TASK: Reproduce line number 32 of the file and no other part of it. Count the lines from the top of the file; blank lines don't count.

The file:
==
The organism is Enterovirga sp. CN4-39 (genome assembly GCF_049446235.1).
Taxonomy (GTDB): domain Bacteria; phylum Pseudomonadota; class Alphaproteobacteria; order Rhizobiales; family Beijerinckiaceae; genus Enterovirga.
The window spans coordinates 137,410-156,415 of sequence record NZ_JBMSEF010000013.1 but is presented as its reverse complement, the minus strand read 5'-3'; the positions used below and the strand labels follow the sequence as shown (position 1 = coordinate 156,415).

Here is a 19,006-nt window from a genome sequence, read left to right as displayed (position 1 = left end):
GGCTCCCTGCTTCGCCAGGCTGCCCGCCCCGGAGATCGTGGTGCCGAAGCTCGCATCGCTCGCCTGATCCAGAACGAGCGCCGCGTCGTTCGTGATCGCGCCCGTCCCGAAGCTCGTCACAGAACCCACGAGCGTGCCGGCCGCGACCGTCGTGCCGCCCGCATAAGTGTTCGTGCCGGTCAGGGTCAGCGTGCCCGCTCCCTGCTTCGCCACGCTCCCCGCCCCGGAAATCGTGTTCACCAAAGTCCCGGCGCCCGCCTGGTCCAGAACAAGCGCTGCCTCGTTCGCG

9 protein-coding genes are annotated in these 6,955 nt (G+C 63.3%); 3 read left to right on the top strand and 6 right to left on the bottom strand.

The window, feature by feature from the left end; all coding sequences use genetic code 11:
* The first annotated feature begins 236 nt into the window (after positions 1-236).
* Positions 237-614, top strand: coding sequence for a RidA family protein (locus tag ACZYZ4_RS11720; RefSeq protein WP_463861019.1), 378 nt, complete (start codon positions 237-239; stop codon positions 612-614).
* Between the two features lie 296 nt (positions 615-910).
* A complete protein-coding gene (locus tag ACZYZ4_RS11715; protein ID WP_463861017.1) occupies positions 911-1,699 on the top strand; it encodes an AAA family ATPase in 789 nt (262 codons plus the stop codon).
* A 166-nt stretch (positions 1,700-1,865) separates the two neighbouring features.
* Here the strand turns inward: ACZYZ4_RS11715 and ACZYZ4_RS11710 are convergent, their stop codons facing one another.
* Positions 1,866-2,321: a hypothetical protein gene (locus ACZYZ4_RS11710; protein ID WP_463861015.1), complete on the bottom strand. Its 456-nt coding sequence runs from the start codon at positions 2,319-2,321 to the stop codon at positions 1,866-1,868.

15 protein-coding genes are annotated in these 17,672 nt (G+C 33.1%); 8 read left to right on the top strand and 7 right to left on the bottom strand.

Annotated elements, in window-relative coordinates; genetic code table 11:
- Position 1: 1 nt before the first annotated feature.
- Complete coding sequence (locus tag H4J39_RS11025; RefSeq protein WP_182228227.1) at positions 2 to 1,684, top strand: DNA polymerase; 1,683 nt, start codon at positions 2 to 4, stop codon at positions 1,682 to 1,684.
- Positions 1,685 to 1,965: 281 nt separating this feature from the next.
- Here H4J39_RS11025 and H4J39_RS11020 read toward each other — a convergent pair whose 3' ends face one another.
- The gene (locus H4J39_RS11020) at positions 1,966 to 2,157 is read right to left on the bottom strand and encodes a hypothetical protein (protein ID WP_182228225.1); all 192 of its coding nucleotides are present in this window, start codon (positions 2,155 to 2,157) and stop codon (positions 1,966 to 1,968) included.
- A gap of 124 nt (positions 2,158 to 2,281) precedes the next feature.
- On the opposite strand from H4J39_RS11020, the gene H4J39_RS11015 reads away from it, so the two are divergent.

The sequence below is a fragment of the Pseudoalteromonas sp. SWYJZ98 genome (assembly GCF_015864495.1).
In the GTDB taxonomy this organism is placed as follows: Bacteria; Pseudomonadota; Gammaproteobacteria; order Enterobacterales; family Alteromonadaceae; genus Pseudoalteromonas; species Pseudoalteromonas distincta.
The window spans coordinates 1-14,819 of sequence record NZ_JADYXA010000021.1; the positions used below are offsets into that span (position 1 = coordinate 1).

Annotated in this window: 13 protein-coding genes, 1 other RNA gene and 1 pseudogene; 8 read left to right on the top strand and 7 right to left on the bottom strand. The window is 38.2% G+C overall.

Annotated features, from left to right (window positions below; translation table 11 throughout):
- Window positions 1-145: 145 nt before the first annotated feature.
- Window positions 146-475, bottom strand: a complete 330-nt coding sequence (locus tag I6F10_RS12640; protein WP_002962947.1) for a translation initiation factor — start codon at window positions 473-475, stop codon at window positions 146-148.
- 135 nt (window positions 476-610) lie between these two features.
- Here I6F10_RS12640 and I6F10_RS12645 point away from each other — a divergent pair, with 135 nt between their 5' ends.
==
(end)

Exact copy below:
- Here I6F10_RS12640 and I6F10_RS12645 point away from each other — a divergent pair, with 135 nt between their 5' ends.